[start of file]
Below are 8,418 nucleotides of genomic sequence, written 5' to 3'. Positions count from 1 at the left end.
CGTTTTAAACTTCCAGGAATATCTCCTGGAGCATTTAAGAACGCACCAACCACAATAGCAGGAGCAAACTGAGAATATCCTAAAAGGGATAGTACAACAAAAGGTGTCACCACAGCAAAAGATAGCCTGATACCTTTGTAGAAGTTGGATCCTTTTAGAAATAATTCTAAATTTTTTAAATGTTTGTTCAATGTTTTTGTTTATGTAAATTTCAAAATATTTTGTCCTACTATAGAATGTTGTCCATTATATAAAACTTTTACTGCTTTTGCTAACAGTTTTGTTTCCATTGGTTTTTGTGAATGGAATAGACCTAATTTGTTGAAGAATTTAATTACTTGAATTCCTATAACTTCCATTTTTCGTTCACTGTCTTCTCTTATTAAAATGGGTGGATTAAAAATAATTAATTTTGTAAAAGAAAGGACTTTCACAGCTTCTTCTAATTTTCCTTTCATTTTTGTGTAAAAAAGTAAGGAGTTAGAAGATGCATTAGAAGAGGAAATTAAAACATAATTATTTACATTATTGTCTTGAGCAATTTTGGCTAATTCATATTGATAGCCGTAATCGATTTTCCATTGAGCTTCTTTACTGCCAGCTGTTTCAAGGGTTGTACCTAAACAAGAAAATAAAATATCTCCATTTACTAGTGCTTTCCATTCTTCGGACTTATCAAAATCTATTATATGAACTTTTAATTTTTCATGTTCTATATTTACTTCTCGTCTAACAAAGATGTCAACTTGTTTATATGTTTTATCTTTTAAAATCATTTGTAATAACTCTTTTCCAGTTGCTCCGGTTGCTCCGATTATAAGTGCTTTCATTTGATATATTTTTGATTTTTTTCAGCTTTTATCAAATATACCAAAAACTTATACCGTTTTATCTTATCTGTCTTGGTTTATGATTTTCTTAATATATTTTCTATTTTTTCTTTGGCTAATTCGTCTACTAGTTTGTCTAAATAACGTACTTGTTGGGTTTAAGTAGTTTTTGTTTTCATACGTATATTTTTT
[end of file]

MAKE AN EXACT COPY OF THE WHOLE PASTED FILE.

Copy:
Below are 8,418 nucleotides of genomic sequence, written 5' to 3'. Positions count from 1 at the left end.
CGTTTTAAACTTCCAGGAATATCTCCTGGAGCATTTAAGAACGCACCAACCACAATAGCAGGAGCAAACTGAGAATATCCTAAAAGGGATAGTACAACAAAAGGTGTCACCACAGCAAAAGATAGCCTGATACCTTTGTAGAAGTTGGATCCTTTTAGAAATAATTCTAAATTTTTTAAATGTTTGTTCAATGTTTTTGTTTATGTAAATTTCAAAATATTTTGTCCTACTATAGAATGTTGTCCATTATATAAAACTTTTACTGCTTTTGCTAACAGTTTTGTTTCCATTGGTTTTTGTGAATGGAATAGACCTAATTTGTTGAAGAATTTAATTACTTGAATTCCTATAACTTCCATTTTTCGTTCACTGTCTTCTCTTATTAAAATGGGTGGATTAAAAATAATTAATTTTGTAAAAGAAAGGACTTTCACAGCTTCTTCTAATTTTCCTTTCATTTTTGTGTAAAAAAGTAAGGAGTTAGAAGATGCATTAGAAGAGGAAATTAAAACATAATTATTTACATTATTGTCTTGAGCAATTTTGGCTAATTCATATTGATAGCCGTAATCGATTTTCCATTGAGCTTCTTTACTGCCAGCTGTTTCAAGGGTTGTACCTAAACAAGAAAATAAAATATCTCCATTTACTAGTGCTTTCCATTCTTCGGACTTATCAAAATCTATTATATGAACTTTTAATTTTTCATGTTCTATATTTACTTCTCGTCTAACAAAGATGTCAACTTGTTTATATGTTTTATCTTTTAAAATCATTTGTAATAACTCTTTTCCAGTTGCTCCGGTTGCTCCGATTATAAGTGCTTTCATTTGATATATTTTTGATTTTTTTCAGCTTTTATCAAATATACCAAAAACTTATACCGTTTTATCTTATCTGTCTTGGTTTATGATTTTCTTAATATATTTTCTATTTTTTCTTTGGCTAATTCGTCTACTAGTTTGTCTAAATAACGTACTTGTTGGGTTTAAGTAGTTTTTGTTTTCATACGTATATTTTTT